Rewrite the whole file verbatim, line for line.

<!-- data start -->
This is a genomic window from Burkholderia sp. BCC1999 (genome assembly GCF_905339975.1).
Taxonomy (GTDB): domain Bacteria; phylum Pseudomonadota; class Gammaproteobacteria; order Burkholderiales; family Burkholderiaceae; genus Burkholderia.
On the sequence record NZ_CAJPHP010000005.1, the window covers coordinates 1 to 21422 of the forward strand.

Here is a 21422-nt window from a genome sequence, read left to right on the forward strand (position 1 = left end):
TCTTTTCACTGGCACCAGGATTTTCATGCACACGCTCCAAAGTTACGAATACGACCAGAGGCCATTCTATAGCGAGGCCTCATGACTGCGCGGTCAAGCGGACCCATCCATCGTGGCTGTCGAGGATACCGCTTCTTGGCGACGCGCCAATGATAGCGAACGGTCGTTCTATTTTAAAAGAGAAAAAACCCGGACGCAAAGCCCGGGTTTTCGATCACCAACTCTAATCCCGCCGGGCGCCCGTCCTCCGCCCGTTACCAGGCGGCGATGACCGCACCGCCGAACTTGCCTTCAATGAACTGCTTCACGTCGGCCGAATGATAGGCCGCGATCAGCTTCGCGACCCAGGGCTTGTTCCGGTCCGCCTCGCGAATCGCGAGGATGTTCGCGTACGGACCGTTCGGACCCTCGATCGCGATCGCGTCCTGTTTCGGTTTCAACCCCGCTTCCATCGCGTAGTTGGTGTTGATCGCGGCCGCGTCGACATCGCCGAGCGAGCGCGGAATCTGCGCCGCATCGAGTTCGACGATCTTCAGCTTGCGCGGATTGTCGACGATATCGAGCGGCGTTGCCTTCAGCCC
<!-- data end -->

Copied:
This is a genomic window from Burkholderia sp. BCC1999 (genome assembly GCF_905339975.1).
Taxonomy (GTDB): domain Bacteria; phylum Pseudomonadota; class Gammaproteobacteria; order Burkholderiales; family Burkholderiaceae; genus Burkholderia.
On the sequence record NZ_CAJPHP010000005.1, the window covers coordinates 1 to 21422 of the forward strand.

Here is a 21422-nt window from a genome sequence, read left to right on the forward strand (position 1 = left end):
TCTTTTCACTGGCACCAGGATTTTCATGCACACGCTCCAAAGTTACGAATACGACCAGAGGCCATTCTATAGCGAGGCCTCATGACTGCGCGGTCAAGCGGACCCATCCATCGTGGCTGTCGAGGATACCGCTTCTTGGCGACGCGCCAATGATAGCGAACGGTCGTTCTATTTTAAAAGAGAAAAAACCCGGACGCAAAGCCCGGGTTTTCGATCACCAACTCTAATCCCGCCGGGCGCCCGTCCTCCGCCCGTTACCAGGCGGCGATGACCGCACCGCCGAACTTGCCTTCAATGAACTGCTTCACGTCGGCCGAATGATAGGCCGCGATCAGCTTCGCGACCCAGGGCTTGTTCCGGTCCGCCTCGCGAATCGCGAGGATGTTCGCGTACGGACCGTTCGGACCCTCGATCGCGATCGCGTCCTGTTTCGGTTTCAACCCCGCTTCCATCGCGTAGTTGGTGTTGATCGCGGCCGCGTCGACATCGCCGAGCGAGCGCGGAATCTGCGCCGCATCGAGTTCGACGATCTTCAGCTTGCGCGGATTGTCGACGATATCGAGCGGCGTTGCCTTCAGCCC